Would I have liked to, sure. Will I try again, probably. But I need to know that I have the right focus, and maybe more importantly the right story. This year just wasn’t the year.

Congratulations to the winners. Congratulations too to those to who didn’t make it but gave it shot, any time you get words out of your mind and out in the world is an accomplishment. Amazing effort by you all and you should be very proud no matter how many words are on the page!

I Did It or A NaNoWriMo Final Update

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I did it. I can hardly believe it, but I did it. I wrote my first novel. I did it in the crazed 30 day haze known as National Novel Writing Month. Now that I’ve done it I don’t know that I’ll do it again. Not because it was hard (which it is) or because it doesn’t fit my writing or lifestyle (it really doesn’t), but because I got out of it what I needed to, the knowledge that I could write a novel.

National Novel Writing Month Winner 2013 Banner

National Novel Writing Month Winner 2013 Banner

Note I did not say a good novel. What I wrote it pretty awful at this point. It needs major rewrites and editing, and that’s OK. Because I realized during NaNoWriMo this time (this was my third attempt) that the first draft doesn’t have to be perfect, it just needs written down. The good part comes later (hopefully).

I, like a lot of us, have a lot of stories that I want to tell. But I have gotten so afraid that they aren’t going to come out the way that I want them to, or that people won’t like them, that I’ve been afraid to tell them. Thanks to those crazy 30 days in November of 2013 I’ve gotten over a lot of that. Maybe not completely. I’ll still be nervous sharing what I write, but aren’t we all? It’s like exposing part of our souls, and that’s tough no matter how you look at it, but before I can do that I have to actually get the stories out of my head and on to the page. This is something I now know I can do.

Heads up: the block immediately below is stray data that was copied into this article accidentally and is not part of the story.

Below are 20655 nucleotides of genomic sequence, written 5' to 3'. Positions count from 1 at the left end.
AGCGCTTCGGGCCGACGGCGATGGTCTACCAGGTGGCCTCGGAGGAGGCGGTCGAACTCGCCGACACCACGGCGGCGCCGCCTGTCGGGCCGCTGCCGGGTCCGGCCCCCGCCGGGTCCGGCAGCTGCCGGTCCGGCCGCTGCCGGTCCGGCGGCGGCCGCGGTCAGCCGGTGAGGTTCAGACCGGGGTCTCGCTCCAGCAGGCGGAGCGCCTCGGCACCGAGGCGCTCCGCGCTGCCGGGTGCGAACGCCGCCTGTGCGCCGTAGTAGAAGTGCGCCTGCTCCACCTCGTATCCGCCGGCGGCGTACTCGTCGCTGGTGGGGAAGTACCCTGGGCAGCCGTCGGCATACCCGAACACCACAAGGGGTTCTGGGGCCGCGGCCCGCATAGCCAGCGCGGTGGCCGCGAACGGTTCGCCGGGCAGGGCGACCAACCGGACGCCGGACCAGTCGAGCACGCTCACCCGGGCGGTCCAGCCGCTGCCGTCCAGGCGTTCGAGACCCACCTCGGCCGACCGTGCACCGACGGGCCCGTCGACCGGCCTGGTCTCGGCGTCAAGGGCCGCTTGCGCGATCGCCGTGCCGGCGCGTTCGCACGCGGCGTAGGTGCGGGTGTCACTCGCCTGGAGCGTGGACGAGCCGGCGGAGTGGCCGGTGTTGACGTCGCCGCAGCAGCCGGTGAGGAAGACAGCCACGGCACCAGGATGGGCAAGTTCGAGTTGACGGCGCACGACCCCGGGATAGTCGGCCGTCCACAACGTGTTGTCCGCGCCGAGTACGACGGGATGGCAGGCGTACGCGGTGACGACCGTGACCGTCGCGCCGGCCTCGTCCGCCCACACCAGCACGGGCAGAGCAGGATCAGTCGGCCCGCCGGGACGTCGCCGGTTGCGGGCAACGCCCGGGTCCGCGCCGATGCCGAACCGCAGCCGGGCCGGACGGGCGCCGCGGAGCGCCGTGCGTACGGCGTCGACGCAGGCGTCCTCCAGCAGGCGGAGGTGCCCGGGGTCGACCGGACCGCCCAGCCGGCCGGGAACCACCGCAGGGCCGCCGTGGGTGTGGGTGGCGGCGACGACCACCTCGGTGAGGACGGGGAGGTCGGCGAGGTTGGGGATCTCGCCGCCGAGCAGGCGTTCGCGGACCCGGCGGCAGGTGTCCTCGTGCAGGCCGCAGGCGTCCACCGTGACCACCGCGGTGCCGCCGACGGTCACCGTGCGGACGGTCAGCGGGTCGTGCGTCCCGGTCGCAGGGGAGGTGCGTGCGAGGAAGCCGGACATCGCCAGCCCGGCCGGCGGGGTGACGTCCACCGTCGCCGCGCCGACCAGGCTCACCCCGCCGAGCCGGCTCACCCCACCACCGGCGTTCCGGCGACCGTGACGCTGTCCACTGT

So look for more blog posts as I make my way back from my writing crazy writing adventure. I learned some interesting things about myself, about my writing process, a lot about how far I’ll go to procrastinate, and maybe most importantly – how far I’ll go to make sure my story gets told.

NaNoWriMo 2013

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I’m going to try my hand again this year at National Novel Writing Month (NaNoWriMo). For those who aren’t familiar, it’s where you spend the month of November trying to write a 50,000 word novel (and no cheating by using something you started writing at an earlier date). It starts at midnight November 1st and ends at midnight November 30th.